Figure 5 – Labral Tear Anatomy
Pain referred to the hip or groin from another source such as the lower back or sacroiliac joint, often associated with symptoms above or below the hip (such as lower back pain or stiffness or pain in the thigh, lower leg, ankle or foot). Typically associated with pain on firmly touching the region responsible for the referred pain. Sometimes in association with pins and needles or numbness in the affected leg or foot.
Less Common Sudden Onset Injuries
A break in the upper aspect of the thigh bone, usually due to a fall onto the side of that hip or thigh. More common in elderly patients (particularly women) and those suffering from reduced bone density, such as osteoporosis. Pain is usually quite severe and often results in an inability to weight-bear.
A protrusion of abdominal-cavity contents through the inguinal canal located at the front of the hip / groin. There may be associated swelling and tenderness on touching the affected area. Pain may be elicited by coughing, sneezing or straining activities.
Gradual Onset Hip & Groin Pain – Common Injuries
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Less Common Gradual Onset Injuries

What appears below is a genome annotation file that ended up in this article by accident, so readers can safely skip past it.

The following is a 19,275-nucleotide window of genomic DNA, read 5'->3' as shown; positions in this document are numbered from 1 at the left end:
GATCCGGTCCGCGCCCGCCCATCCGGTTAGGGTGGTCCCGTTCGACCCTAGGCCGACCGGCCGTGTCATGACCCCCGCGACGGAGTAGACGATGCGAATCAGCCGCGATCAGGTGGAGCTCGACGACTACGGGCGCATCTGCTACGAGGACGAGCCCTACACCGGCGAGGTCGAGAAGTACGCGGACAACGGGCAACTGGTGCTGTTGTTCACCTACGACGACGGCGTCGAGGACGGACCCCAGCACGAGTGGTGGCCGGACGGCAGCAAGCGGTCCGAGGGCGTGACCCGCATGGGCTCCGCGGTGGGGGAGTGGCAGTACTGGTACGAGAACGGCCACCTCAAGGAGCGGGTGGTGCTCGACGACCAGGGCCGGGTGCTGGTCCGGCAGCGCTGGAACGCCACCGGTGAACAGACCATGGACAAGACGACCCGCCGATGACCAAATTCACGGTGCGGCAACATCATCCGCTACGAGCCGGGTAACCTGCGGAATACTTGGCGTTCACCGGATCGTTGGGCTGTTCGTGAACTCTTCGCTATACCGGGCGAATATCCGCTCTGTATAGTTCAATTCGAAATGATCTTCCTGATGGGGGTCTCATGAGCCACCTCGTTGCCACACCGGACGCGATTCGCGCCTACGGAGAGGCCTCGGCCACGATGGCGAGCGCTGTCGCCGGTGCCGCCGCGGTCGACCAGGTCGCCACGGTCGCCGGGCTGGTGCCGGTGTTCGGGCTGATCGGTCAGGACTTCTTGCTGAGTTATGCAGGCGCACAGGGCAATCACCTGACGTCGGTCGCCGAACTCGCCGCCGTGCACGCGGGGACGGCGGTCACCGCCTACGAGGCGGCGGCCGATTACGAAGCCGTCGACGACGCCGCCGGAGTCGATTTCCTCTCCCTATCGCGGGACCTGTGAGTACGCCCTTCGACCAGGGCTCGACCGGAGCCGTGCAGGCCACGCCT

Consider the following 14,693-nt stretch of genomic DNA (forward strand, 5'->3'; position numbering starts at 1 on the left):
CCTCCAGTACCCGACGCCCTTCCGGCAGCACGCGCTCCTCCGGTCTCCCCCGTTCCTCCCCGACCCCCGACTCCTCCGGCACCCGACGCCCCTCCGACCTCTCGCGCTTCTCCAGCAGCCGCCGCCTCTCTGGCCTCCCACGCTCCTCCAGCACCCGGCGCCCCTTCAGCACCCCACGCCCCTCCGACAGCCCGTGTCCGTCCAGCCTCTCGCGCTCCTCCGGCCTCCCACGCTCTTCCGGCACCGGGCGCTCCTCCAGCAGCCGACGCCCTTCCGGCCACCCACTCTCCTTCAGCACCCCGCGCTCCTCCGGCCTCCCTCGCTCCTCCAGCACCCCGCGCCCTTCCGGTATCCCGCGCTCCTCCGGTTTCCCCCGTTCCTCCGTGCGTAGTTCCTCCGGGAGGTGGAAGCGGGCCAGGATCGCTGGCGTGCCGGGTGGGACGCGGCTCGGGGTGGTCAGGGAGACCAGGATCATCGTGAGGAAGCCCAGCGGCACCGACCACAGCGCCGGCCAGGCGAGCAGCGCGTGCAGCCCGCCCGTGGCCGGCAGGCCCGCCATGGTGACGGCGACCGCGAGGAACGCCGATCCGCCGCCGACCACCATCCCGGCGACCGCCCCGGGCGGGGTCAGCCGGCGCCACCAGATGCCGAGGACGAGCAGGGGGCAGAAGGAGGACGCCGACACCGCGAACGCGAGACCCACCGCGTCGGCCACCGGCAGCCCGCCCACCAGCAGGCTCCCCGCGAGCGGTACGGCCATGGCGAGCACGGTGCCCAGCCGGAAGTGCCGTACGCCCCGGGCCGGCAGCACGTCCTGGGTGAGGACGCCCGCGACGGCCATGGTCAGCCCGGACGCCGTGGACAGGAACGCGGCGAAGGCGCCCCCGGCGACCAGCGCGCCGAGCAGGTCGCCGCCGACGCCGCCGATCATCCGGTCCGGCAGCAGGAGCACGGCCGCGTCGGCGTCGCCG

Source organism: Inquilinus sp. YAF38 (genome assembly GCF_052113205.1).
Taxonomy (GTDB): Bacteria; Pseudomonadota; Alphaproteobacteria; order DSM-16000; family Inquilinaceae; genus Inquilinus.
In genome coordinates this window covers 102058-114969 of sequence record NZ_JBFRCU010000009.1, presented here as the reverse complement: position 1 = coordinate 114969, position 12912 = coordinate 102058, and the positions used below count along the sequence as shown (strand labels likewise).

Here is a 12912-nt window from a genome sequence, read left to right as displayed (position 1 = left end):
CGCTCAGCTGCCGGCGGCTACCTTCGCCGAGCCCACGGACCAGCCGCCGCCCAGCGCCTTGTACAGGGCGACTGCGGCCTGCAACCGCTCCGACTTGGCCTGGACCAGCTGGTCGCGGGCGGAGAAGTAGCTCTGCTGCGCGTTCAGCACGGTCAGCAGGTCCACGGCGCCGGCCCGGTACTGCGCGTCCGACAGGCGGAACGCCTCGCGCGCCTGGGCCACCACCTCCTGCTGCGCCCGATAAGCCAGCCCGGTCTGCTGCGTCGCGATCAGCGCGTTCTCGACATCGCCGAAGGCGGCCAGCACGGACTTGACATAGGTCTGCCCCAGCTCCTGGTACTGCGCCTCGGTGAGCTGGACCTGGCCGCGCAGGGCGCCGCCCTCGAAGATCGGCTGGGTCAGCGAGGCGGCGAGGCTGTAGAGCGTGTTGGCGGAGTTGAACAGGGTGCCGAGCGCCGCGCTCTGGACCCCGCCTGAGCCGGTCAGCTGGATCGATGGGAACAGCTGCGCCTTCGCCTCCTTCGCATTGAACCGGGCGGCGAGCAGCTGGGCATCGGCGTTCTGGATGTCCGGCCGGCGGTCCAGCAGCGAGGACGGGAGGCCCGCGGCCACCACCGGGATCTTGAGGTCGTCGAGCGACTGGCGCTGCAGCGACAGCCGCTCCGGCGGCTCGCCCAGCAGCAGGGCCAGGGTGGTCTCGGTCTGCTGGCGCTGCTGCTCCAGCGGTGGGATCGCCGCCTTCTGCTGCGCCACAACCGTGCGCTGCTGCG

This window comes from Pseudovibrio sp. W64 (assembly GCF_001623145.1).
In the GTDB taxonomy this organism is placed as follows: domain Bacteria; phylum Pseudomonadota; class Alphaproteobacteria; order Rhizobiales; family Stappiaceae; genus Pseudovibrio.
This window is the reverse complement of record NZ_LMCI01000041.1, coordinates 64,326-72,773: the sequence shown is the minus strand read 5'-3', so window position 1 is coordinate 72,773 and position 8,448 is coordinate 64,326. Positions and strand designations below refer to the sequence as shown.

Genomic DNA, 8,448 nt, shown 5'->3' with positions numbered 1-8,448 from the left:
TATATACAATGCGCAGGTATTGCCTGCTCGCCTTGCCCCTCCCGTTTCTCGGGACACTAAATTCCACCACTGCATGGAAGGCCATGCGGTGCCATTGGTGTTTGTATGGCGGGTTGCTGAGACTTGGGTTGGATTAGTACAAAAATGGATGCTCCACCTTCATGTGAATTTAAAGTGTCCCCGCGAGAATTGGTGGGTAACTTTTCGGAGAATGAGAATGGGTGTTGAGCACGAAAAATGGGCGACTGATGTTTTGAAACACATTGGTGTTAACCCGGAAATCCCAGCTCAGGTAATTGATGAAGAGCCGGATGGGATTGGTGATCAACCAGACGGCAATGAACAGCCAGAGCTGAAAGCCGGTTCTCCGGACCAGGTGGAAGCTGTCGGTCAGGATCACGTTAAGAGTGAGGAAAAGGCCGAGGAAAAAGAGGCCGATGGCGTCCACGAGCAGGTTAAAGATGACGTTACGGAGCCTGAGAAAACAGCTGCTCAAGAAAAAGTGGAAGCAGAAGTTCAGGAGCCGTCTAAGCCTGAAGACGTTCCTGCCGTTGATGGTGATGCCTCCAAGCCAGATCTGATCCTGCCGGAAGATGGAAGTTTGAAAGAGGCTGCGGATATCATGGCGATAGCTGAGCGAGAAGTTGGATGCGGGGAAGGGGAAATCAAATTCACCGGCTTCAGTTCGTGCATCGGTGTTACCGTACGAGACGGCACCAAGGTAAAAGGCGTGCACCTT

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Diagnosis of hip & groin pain
A thorough subjective and objective examination from a physiotherapist is usually sufficient to diagnose the cause of hip & groin pain. Investigations such as an X-ray, ultrasound, MRI, CT scan or bone scan are often required to confirm diagnosis and rule out other injuries.
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- View more Hip Stretches.
- View more Hip Strengthening Exercises.
- View Groin Stretches.
- View Groin Strengthening Exercises.
- View detailed information on How to use Crutches.
- View detailed information on when to use Ice or Heat.
- View detailed information on initial injury management and the R.I.C.E Regime.
- View detailed information on Do I Need Orthotics?
- View detailed information on Choosing a Shoe.
- View detailed information on a Return to Running Program.
Physiotherapy products for hip & groin pain
Some of the most commonly recommended products by physiotherapist for patients with hip and groin injuries include:
- Ice Packs
- Heat Packs
- Spikey Massage Balls (for self massage)
- Foam Rollers (for self massage)
- Resistance Band (for strengthening exercises)
- TENS Machines (for pain relief)
To purchase physiotherapy products to assist with rehabilitation click on one of the above links or visit the PhysioAdvisor Shop.
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Patients suffering from hip and groin pain are often seen in clinical practise. Pain may be caused by local structures within or around the hip or groin, or, may be referred from other sources (such as the lower back, pelvis or sacroiliac joint). Assessment and treatment by a physiotherapist is vital for an optimal outcome.